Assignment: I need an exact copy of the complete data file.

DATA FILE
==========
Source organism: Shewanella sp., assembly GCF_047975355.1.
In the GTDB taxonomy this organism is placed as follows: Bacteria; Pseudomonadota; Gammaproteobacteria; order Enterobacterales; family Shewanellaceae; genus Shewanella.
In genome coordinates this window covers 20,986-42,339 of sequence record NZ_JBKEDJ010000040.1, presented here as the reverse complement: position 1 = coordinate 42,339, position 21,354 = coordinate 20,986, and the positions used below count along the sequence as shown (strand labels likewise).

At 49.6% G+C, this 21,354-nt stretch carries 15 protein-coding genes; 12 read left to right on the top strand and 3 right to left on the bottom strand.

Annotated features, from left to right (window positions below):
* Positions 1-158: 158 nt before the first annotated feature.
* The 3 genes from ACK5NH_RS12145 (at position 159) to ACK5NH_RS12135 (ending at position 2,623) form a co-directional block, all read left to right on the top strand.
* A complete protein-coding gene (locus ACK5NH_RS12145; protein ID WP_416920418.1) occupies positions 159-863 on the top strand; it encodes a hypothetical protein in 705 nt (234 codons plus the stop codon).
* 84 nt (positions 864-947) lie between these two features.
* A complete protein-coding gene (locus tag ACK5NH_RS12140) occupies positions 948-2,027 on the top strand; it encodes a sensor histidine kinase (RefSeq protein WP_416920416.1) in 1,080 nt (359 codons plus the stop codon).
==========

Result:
Source organism: Shewanella sp., assembly GCF_047975355.1.
In the GTDB taxonomy this organism is placed as follows: Bacteria; Pseudomonadota; Gammaproteobacteria; order Enterobacterales; family Shewanellaceae; genus Shewanella.
In genome coordinates this window covers 20,986-42,339 of sequence record NZ_JBKEDJ010000040.1, presented here as the reverse complement: position 1 = coordinate 42,339, position 21,354 = coordinate 20,986, and the positions used below count along the sequence as shown (strand labels likewise).

At 49.6% G+C, this 21,354-nt stretch carries 15 protein-coding genes; 12 read left to right on the top strand and 3 right to left on the bottom strand.

Annotated features, from left to right (window positions below):
* Positions 1-158: 158 nt before the first annotated feature.
* The 3 genes from ACK5NH_RS12145 (at position 159) to ACK5NH_RS12135 (ending at position 2,623) form a co-directional block, all read left to right on the top strand.
* A complete protein-coding gene (locus ACK5NH_RS12145; protein ID WP_416920418.1) occupies positions 159-863 on the top strand; it encodes a hypothetical protein in 705 nt (234 codons plus the stop codon).
* 84 nt (positions 864-947) lie between these two features.
* A complete protein-coding gene (locus tag ACK5NH_RS12140) occupies positions 948-2,027 on the top strand; it encodes a sensor histidine kinase (RefSeq protein WP_416920416.1) in 1,080 nt (359 codons plus the stop codon).